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Rep. Alexandria Ocasio-Cortez (D-N.Y.) was joined by 435,000 viewers on Tuesday night as she played Among Us, a popular online game. (Photo: Twitch/screenshot)

Ocasio-Cortez Holds 'Biggest Get Out the Vote Rally of 2020' as Nearly Half a Million People Watch Gaming Stream

In addition to urging viewers to support Joe Biden, the congresswoman wove comments about universal healthcare and renewable energy into the livestream. 

Julia Conley

Rep. Alexandria Ocasio-Cortez on Tuesday experimented with a new way of engaging with young voters, inviting hundreds of thousands to join her livestream on the gaming platform Twitch as she played the popular online game Among Us. 

The three-and-a-half-hour livestream garnered 439,000 viewers at its peak—the third-highest ever on the platform—as Ocasio-Cortez focused largely on playing the game and chatting good-naturedly with other players but also made clear that the event was intended as a Get Out the Vote effort. 

As she has for months, the progressive New York Democrat began the livestream by urging young voters to support Democratic presidential candidate Joe Biden in the election, in which there are two weeks left to vote, in order to defeat President Donald Trump and then push Biden to adopt progressive policies. 

"Of course, we are here to vote Blue, that's [why] I'm here, to let you all know," said Ocasio-Cortez, who was joined by fellow progressive "Squad" member Rep. Ilhan Omar (D-Minn.) in the game. The congresswoman also urged British players to explain the benefits of their country's publicly-funded universal healthcare system, the National Health Service, and peppered the discussion with commentary about leaving planet-warming fossil fuels behind by transitioning to renewable energy sources.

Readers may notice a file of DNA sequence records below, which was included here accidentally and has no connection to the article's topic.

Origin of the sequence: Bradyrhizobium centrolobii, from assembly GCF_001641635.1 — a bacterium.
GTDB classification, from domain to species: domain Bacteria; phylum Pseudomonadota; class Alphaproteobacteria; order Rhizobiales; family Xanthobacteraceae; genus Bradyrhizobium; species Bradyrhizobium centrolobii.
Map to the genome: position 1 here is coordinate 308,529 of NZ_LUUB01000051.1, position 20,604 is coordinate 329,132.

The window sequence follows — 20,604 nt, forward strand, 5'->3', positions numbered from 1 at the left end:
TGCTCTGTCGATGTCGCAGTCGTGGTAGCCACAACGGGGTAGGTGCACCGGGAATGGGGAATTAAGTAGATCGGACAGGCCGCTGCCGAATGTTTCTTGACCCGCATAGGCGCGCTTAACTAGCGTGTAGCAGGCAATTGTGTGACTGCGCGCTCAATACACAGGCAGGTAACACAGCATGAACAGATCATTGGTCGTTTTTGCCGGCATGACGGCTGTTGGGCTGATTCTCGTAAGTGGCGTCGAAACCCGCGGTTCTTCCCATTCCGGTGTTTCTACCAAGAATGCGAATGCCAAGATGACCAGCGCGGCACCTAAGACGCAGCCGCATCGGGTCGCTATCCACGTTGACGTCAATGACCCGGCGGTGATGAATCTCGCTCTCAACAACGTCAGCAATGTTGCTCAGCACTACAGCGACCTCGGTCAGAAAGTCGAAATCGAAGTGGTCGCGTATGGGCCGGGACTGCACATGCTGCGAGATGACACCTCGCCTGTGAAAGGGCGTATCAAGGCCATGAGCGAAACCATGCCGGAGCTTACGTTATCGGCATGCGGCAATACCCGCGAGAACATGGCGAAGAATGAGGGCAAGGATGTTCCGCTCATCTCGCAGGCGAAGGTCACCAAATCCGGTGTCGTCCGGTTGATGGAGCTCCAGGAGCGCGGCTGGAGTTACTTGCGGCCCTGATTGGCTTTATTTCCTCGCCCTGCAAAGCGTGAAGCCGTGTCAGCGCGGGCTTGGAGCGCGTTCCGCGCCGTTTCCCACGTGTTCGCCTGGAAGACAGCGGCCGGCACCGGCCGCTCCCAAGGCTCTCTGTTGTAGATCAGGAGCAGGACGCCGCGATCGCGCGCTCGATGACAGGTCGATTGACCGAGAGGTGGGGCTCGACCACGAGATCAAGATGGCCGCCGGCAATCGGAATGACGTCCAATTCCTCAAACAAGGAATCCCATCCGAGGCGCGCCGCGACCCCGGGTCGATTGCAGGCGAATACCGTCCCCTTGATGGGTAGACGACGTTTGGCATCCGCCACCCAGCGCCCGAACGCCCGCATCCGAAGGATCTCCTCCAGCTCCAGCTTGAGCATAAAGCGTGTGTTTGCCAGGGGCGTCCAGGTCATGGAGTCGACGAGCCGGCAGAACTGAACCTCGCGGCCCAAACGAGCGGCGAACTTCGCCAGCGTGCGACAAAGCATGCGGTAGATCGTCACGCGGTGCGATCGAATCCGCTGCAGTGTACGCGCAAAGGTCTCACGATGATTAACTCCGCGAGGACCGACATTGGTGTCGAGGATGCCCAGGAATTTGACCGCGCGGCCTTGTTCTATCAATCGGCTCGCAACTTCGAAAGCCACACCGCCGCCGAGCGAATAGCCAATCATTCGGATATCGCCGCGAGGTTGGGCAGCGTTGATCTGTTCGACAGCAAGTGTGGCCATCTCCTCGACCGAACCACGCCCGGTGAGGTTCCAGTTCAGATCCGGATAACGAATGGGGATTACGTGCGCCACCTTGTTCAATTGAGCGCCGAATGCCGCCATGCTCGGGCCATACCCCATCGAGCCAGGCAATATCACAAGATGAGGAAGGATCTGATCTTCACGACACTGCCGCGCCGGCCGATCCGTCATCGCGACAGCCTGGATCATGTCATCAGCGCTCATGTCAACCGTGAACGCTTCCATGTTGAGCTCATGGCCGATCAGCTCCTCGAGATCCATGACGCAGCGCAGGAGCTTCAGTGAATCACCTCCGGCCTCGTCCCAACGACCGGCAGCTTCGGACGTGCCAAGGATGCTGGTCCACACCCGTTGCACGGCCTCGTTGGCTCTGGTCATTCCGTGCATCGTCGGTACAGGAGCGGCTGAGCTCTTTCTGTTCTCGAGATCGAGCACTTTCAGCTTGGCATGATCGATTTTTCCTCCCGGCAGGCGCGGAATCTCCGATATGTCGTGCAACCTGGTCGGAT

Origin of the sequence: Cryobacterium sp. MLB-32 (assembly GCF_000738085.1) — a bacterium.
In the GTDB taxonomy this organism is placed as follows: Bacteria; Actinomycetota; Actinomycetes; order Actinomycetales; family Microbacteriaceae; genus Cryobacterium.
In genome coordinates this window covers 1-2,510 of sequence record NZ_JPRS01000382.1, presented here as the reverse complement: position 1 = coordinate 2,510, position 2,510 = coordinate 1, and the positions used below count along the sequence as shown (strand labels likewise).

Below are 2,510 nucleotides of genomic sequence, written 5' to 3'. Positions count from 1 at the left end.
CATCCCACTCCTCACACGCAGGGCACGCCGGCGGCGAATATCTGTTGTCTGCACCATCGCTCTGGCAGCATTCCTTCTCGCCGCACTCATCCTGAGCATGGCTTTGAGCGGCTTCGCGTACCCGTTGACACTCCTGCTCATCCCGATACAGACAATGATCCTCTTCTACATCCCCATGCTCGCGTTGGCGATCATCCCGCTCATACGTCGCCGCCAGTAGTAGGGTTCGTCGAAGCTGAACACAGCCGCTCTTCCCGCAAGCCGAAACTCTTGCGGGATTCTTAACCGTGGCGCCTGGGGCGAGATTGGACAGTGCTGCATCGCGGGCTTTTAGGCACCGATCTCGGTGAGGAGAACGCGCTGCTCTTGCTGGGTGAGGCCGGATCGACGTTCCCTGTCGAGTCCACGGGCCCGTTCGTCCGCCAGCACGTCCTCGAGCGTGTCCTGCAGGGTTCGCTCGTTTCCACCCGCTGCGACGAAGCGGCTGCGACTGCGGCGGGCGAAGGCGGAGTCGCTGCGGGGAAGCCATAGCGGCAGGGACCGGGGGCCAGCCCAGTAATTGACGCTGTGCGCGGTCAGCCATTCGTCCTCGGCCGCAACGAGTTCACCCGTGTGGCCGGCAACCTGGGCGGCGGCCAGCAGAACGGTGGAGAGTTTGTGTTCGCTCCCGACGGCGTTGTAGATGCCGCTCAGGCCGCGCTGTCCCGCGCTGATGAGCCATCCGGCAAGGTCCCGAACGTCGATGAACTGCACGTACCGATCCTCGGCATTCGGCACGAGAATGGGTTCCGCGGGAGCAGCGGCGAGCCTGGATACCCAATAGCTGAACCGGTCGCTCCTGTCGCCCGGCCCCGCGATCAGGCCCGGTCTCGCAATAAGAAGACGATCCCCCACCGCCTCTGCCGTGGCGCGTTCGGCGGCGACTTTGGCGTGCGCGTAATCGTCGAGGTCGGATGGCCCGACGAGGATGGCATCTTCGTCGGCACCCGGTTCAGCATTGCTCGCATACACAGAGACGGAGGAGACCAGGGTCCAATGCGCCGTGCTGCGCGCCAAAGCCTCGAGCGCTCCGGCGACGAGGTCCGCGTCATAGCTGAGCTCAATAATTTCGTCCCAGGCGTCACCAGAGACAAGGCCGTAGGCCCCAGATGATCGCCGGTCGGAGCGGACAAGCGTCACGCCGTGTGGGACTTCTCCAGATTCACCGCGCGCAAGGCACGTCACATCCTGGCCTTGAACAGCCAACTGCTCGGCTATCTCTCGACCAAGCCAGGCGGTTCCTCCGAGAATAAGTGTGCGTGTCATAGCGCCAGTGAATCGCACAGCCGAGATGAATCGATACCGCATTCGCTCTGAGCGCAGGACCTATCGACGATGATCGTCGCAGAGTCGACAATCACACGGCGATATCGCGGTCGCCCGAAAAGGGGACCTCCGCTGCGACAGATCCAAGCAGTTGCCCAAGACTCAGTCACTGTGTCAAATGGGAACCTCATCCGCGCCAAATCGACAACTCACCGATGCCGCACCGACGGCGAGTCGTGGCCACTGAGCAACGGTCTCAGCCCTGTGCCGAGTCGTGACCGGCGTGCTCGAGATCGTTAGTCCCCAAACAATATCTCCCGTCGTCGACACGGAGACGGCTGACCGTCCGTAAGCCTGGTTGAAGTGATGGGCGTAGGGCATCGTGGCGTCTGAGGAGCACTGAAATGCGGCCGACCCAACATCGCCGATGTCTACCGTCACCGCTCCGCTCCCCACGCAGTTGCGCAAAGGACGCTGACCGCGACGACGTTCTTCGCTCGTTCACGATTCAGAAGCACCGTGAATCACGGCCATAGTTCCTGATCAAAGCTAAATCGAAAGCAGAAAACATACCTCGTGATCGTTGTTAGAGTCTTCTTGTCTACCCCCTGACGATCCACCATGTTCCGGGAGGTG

"What kind of futuristic spaceship has gasoline anyway?" Ocasio-Cortez asked during the game, in which players try to fix a broken spaceship and determine who among them is an imposter. "This looks like a gas tank, I mean really."

"The impressiveness of AOC is not simply that she is a forceful and articulate proponent of the Democratic message, it is that she is able to speak credibly directly to millennials using platforms like Twitch," Mitchell Robertson, a fellow at the Rothermere American Institute, told the BBC. 

Amanda Litman, executive director of the organization Run for Something, which recruits and supports young Democratic candidates for public office, tweeted that by amassing more than half a million viewers across several different livestreams, Ocasio-Cortez held "the biggest Get Out the Vote rally of 2020."

The congresswoman's decision to engage with young voters on a platform they already use contrasted sharply with recent hearings on Capitol Hill in which members of Congress—who are nearly 60 years old on average—didn't grasp a number of concepts about the Internet and Facebook.

The livestream appeared to be paying dividends in its "afterlife," Litman added, with TikTok users posting clips of Ocasio-Cortez's game on Wednesday morning and garnering millions of views. 

Other political and tech commentators also acknowledged that Ocasio-Cortez and Omar's efforts to engage with young voters could win them supporters in the future. 

Myth, a professional gamer with millions of followers on Twitch and Twitter who joined Ocasio-Cortez's livestream, followed the game by elevating the congresswoman's Get Out the Vote message. 

"Remember to vote this election as well," he wrote. "This election is my first time voting and it's super easy to do so do it."


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